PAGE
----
The Virginia Tech defense will be the key for them in this contest just as it was last season. Bud Foster's group deployed the Bear front, putting pressure on a young, inexperienced J.T. Barrett, forcing him to have his worst game of his season last year. Barrett threw a total of three interceptions, including one that went for a touchdown. While a starter has not been named for Ohio State, one would think that perhaps with the experience gained by Barrett, as well as the showing we got out of Cardale Jones late last season, the same tactics wouldn't be as effective. The Hokies D is undoubtedly a challenge no matter who faces it or what scheme they deploy.

But what makes the Virginia Tech defense so great? Starting on the defensive line, you have Dadi Nicolas and Ken Ekanem, who were two spectacular edge pass rushers last season, having 9 and 9.5 sacks respectively last season which was among the top five in the ACC. Even defensive tackle Nigel Williams had 4.5 sacks of his own. Part of what makes that Bear front so great is the pressure, and they have players more than capable of handling such a task.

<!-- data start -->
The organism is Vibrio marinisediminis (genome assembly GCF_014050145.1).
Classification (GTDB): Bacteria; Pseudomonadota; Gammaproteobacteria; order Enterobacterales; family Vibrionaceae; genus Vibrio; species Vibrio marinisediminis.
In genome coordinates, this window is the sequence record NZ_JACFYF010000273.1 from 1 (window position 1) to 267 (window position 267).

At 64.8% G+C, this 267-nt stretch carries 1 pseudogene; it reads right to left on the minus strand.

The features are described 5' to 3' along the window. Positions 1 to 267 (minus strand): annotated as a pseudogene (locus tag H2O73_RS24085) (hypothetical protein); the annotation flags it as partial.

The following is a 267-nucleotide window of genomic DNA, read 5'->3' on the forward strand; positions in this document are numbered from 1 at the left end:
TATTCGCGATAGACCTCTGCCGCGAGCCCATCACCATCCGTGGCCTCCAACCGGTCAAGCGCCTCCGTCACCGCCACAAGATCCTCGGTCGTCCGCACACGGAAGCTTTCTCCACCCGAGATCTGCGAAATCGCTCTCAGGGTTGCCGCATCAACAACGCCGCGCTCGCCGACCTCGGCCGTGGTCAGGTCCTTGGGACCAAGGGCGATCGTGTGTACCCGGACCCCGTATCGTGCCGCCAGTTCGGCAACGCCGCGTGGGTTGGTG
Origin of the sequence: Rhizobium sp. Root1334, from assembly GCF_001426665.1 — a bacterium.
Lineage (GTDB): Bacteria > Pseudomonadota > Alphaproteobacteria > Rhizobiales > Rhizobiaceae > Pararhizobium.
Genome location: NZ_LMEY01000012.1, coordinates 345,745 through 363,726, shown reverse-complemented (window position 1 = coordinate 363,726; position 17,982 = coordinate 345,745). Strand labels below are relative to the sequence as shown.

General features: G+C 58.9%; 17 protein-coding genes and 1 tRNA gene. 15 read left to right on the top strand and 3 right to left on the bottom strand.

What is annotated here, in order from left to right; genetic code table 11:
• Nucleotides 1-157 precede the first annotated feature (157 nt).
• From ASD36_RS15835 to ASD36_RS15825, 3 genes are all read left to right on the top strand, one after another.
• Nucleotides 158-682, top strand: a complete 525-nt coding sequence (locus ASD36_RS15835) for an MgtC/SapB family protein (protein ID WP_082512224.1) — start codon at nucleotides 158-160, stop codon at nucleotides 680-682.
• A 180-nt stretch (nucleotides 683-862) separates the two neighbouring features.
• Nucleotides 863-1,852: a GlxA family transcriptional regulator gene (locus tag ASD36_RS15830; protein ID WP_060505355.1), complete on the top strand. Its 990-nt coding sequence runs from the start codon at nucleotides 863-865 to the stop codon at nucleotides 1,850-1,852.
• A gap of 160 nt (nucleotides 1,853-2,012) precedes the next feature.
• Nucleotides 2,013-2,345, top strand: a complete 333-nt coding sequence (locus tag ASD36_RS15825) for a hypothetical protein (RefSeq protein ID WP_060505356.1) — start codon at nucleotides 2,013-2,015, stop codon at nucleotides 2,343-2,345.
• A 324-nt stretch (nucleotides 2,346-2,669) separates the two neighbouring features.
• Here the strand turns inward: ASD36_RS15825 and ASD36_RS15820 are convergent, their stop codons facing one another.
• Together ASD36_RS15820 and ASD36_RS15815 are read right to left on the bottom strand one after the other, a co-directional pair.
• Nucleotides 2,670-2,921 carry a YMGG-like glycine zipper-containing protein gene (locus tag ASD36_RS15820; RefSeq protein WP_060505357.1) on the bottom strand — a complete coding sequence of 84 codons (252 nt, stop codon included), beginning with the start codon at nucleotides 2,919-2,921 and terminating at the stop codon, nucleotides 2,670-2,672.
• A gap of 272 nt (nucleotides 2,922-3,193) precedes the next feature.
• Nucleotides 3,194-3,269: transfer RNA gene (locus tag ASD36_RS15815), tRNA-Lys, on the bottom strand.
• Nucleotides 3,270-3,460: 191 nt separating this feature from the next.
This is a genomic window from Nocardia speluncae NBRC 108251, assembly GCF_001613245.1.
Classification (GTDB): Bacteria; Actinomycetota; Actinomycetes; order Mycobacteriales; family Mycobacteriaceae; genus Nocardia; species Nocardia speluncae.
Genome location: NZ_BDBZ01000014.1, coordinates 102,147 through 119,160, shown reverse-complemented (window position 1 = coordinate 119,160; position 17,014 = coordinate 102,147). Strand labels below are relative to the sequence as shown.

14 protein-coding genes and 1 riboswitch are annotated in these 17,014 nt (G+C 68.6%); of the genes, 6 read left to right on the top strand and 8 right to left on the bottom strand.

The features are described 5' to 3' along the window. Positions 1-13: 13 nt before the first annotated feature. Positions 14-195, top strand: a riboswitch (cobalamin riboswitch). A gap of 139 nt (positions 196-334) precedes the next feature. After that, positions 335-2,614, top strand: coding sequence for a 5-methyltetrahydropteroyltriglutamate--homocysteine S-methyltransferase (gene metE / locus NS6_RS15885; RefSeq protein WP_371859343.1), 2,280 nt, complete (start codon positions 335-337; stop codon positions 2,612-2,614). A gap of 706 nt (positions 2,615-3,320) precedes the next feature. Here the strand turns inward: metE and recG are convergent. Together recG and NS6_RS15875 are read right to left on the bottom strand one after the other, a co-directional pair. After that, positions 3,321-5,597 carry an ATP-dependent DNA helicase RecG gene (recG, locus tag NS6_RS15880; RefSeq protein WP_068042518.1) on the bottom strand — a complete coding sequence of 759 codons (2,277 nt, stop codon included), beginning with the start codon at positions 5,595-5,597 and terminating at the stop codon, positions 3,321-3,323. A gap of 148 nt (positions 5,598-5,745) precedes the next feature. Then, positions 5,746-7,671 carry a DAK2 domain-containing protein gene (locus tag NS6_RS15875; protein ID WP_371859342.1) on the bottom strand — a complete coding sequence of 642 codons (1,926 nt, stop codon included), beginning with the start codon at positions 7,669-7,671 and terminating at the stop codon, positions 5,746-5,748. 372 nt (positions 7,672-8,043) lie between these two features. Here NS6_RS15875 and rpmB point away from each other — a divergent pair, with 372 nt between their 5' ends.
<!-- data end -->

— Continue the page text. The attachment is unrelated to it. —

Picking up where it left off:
Another part of what makes Virginia Tech's Bear so effective is their defensive backs. Typically, you wouldn't see that type of defense in the college game as much as pro because of the multiple spread formations in the college game. But the Hokies have the defensive backs with the skills needed to make the scheme work.

Maybe the Hokies biggest loss from last season's team was Kyshoen Jarrett, a ballhawk type who led the team in total tackles and interceptions. On the other side of Jarrett though was Kendall Fuller, who showed a ton of promise in just his sophomore year in Blacksburg and is an even better pro prospect. You should expect to hear his name come Monday night early and often.

With the pressure applied through the Hokies defense, turnovers are expected. In fact, last season, when the Hokies created two or more turnovers, they were 6-1. That is the nature of the beast. It's one thing to get the turnovers going in your favor, but it's another thing to capitalize on them, and Virginia Tech is very good at doing so.